This paper is the second of a four-part series in which an attempt has been made to capture the collective wisdom of the leading participants in an extended LinkedIn discussion over the first six months of 2014. The actual original texts have been edited for grammar and spelling to make for easier reading online. The observations quoted are the opinions and property of the contributors as noted.

Published here September 2014.

PART 1 | Introduction | Stan Krupinski - Andrzej Wardaszka | Richard Stubbs
Brian Phillips | Max Wideman Introduces KPIs and KSIs | David Willcox | David Hatch
Larry Moore - Cliona O'Hanrahan | Mounir Ajam | PART 3

Richard Stubbs[7] Prefers Satisfied Customers

@Max: Thank you for your comments to my post on 2/22/2013. I also have worked in both the private and public sectors and I believe my observations are correct with regard to delivering successful public sector projects. Projects will be successful in both the private and public sectors if appropriate project sponsorship is provided, and proper project management techniques and methodologies are consistently applied. If this is not the case, the project will have problems whether it is being executed within either a private or public sector entity.

Like private sector projects, public sector projects may also experience changes in scope, schedule and costs. If these changes are managed appropriately through the change management process, then the project will be completed successfully. This does not mean that the product of the project will be successful. For example, limited budgets may impact final scope or quality such that the resulting product does not meet the expectations of the users. However, this may also occur within the private sector.

I am familiar with the department/management behaviors within public agencies you mentioned in your response regarding: must spend any remaining budget money at the end of the fiscal year so that it is not lost to other activities in the upcoming fiscal year budget. And at the same time, ignoring cost overruns from a previous year's budget versus actual costs. You're right. These practices do occur and they are part of the culture. People have learned to manage the system to get their jobs done and projects completed.

In my experience, for the most part, meeting scope requirements and having satisfied customers is the determination of project (and product) success. Satisfied customers result when a project delivers a product that meets the needs of the customer and is useable. Schedule and cost components are important; you don't want to take forever and you don't want to break the bank, otherwise no one will be satisfied. But these components are less important to the overall determination of success if scope and customer satisfaction are achieved. Meeting schedule and cost goals enhances success, but not delivering on scope and not achieving customer satisfaction are much greater detractors to overall success than missing on schedule and cost goals.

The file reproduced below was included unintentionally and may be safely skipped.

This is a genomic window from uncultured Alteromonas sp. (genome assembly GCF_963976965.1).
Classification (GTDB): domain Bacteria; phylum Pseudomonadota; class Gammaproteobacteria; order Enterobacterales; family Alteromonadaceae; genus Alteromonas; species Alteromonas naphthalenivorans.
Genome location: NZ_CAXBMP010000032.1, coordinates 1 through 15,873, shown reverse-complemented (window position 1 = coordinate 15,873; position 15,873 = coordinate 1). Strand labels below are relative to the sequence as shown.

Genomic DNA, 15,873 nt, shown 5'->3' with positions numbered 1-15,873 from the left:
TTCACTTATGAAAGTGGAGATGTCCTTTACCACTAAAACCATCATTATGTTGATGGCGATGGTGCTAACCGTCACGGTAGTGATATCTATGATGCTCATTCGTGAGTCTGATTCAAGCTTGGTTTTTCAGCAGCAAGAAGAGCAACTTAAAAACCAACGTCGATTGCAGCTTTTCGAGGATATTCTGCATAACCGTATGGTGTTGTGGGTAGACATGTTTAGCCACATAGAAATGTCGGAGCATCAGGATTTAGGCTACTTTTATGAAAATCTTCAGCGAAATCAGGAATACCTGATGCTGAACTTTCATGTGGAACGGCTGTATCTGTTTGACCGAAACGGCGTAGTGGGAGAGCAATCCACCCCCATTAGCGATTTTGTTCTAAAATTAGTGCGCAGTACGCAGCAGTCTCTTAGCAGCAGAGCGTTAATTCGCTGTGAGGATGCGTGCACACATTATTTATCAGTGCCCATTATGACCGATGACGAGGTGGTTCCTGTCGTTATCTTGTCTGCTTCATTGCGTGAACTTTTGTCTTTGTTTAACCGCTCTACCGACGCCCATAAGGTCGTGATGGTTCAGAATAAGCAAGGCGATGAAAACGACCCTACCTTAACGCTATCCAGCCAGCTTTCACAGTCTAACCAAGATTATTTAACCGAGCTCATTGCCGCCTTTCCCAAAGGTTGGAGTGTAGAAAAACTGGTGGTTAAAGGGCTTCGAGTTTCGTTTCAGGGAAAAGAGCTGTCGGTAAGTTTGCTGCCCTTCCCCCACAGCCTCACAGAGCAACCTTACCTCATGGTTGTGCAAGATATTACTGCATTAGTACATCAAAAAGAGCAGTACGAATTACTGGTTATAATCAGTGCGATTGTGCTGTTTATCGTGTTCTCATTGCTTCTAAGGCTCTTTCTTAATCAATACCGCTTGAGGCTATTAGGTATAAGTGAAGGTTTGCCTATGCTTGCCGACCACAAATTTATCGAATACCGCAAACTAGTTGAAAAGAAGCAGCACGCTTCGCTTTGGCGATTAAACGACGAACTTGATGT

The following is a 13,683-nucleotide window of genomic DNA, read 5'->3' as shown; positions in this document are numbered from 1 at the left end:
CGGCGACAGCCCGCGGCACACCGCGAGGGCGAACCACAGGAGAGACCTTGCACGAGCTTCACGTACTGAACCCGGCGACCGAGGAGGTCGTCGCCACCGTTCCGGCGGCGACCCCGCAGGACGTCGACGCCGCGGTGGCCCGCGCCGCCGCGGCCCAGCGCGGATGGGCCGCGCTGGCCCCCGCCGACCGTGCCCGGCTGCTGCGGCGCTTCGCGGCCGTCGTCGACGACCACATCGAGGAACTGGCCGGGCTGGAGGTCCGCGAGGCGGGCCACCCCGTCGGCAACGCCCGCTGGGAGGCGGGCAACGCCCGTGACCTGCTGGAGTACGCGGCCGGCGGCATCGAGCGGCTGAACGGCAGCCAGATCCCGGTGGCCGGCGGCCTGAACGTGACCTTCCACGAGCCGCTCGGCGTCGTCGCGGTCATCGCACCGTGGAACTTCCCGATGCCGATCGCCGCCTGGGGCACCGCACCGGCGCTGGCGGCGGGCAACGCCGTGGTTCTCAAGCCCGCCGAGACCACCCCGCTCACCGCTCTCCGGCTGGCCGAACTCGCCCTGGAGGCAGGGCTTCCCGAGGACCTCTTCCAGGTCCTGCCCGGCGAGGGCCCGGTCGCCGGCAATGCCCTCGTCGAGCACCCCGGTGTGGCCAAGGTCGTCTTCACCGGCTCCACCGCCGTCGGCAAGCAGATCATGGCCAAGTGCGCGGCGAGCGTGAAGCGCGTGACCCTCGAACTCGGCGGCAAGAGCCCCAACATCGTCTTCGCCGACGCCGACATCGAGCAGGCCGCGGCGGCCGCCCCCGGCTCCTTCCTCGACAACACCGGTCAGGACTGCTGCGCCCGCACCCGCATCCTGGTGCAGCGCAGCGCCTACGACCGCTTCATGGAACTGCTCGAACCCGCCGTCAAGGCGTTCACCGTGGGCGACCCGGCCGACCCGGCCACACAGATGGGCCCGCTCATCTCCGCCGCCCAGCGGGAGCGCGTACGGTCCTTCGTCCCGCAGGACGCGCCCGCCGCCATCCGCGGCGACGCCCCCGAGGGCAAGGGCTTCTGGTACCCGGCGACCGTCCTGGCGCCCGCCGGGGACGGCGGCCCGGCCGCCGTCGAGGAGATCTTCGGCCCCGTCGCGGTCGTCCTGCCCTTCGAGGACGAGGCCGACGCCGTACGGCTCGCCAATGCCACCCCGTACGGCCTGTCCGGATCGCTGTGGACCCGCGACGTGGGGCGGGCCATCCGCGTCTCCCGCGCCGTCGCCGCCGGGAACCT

The definition of project success from the PMBOK 5th edition presented by Matthew in the opening comments of this discussion, I believe, is a good definition from a PMBOK perspective. The PMBOK addresses generally recognized project management knowledge and practices. The PMBOK was not intended to address product management knowledge and practices, and, therefore, there is no reason for the PMBOK to include product success within the definition of, nor as a factor for, project success.

I understand that project management success and product success are logically separate results, but in many cases the success of one is strongly linked to the other, especially in the eyes of management. It is the responsibility of the product manager to define the product and the project manager to deliver the best possible outcome given the constraints of scope, schedule, cost, quality, resources and risks. In order to deliver a successful project, I believe the project manager must have a personal stake and vision in the success of the project and product.

The project manager's role, as a key communicator between the sponsor/product manager/stakeholders/customer, has an obligation to identify and communicate issues and risks with the project. That includes risks to the product that may cause the product to fall short of meeting necessary scope and user expectations. Project success then, in this case, can only be achieved with product success. However, a project manager might find it very difficult to convince management that a project was successful if the product failed. That's because the project manager should have been able to identify, communicate and mitigate (through the change control process) the issues and risks that led to product failure long before the project was completed.

Krupinski - Wardaszka  Stan Krupinski - Andrzej Wardaszka

7. Richard Stubbs: Experienced Project Manager, PMP Certification
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